Aetna Surrenders To The Forces Of Obamacare

| About: Aetna, Inc. (AET)

Summary

Aetna is focused on getting its Humana merger done, and is low-balling financial expectations.

The deal combines a leader in employer-paid health with one that wins on Obamacare exchanges.

Both have something to offer, and the combined firm will compete better with United Health.

The coming merger between Aetna (NYSE:AET) and Humana (NYSE:HUM) drew a Razzie from the Center for American Progress, a group closely aligned with President Obama. They predicted the partners' share in Medicare Advantage could let it raise costs to seniors.

But in fact the merger represents a triumph of Obamacare that not even a Republican will question.

Aetna announced better-than-expected earnings for its fourth quarter on February 1, with net income up 38% to $321 million, 91 cents per share, up from $232 million or 65 cents a year ago.

The improvement came down to cost-cutting. Revenue was up only slightly, from $14.77 billion to $15.05 billion. (Analysts had expected revenue of $14.95 billion.)

Aetna stock won't be jumping out of the gates February 1, as guidance is "light," below analyst forecasts. Aetna does not want regulators to know just how good its deal with Humana is before it's complete, and it knows there are going to be costs in making the combination happen, even while its CEO re-assures Humana employees they are a key component of the combined company.

That last is not smoke. There are two ways in which the combination is going to help cut health care costs. The first, most obvious, comes from raw bargaining power. Boston Children's Hospital thought its name and reputation would cause the insurer to shut up about costs? Wrong. As insurers get bigger, they can steer patients away from high-priced hospitals, regardless of reputation, so the hospital settled after Aetna threatened to cut it off.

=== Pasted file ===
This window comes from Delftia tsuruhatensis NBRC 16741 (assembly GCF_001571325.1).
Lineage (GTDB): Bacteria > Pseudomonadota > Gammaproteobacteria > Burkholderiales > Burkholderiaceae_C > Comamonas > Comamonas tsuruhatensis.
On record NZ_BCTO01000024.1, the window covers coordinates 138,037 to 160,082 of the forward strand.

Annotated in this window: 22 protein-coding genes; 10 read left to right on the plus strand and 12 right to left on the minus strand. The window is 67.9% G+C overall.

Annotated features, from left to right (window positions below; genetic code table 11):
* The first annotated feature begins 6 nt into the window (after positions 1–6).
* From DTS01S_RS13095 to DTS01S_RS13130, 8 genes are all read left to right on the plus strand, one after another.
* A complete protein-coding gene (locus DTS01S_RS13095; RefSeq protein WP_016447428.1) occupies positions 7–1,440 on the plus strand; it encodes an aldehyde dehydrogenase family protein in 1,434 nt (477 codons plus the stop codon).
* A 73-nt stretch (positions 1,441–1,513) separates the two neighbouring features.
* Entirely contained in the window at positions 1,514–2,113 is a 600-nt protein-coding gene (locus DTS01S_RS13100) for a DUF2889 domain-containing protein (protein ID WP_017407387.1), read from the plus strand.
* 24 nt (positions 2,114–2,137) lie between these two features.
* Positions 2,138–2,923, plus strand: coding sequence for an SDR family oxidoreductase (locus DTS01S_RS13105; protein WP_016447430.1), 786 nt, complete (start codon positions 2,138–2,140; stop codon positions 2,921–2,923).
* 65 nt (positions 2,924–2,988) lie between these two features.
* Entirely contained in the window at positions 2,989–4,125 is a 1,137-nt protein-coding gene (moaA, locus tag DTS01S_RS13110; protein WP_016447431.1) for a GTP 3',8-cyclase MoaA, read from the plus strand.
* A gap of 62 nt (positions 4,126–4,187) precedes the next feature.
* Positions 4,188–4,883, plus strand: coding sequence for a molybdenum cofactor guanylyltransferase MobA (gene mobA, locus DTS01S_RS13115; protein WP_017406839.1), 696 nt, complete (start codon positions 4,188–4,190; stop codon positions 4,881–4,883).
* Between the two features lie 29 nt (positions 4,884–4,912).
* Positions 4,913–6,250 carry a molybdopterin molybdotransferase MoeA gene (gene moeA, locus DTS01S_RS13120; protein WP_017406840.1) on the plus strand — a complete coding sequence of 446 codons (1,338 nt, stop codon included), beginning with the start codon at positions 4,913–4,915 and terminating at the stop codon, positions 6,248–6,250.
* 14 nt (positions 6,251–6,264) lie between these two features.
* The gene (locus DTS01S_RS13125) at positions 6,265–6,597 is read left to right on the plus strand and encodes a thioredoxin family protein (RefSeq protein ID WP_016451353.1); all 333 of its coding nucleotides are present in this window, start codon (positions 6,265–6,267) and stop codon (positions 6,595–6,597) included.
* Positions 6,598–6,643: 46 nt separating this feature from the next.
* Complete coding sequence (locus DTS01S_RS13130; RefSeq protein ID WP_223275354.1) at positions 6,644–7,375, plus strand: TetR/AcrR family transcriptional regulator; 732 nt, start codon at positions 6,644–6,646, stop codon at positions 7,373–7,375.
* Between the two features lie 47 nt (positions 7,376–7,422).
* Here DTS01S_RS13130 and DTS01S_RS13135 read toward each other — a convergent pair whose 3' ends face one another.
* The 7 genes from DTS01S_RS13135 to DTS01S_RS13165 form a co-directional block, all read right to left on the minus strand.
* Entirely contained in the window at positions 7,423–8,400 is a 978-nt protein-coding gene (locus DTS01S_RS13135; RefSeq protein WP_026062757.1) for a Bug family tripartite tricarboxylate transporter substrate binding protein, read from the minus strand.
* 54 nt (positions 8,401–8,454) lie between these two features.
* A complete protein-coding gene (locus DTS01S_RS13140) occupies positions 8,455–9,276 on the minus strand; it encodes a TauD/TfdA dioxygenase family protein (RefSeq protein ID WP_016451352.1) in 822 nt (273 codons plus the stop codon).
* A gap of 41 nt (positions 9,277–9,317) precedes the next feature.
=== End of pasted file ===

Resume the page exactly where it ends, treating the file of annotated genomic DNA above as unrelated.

But it's what Humana does that is, in fact, the key to this deal. Humana controls costs by limiting the networks available to patients, by demanding facilities use best practices and keep a lid on costs. (Which they're doing the most of depends on which side of a negotiation you're on.) This model failed in the 1990s when was called a "health maintenance organization" - Humana sold the hospitals it owned in the 1990s -- but the concept of owning clinics, employing doctors, and trying to keep people out of hospitals actually works.

Of the two partners, Aetna has been doing well with employer-paid plans while Humana has been doing better on the Obamacare exchanges. Aetna sends less of its money out to hospitals and takes out less in general overhead than Humana, while Humana does a better job on keeping outside referrals and drug costs down. Some of its tactics are questionable - it does not treat emergency rooms as "in-network," ever. But Humana has done a good job with Medicare patients, and bringing this discipline to Aetna's employer plans will make them more competitive.

Combine the $13.3 billion revenues of a typical Humana quarter with the $14.9 billion of Aetna, and you still don't get close to the $41.6 billion United Healthcare (NYSE:UNH) turns in. The purpose of this market consolidation is to create competition, not destroy it.

The merger will be approved, and once the companies are combined there should be more competition for UNH, more profit for Aetna-Humana, and perhaps even better rates for customers. It's a win-win-win. I would still rather own UNH than this combination, but the gap is going to narrow.

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I wrote this article myself, and it expresses my own opinions. I am not receiving compensation for it (other than from Seeking Alpha). I have no business relationship with any company whose stock is mentioned in this article.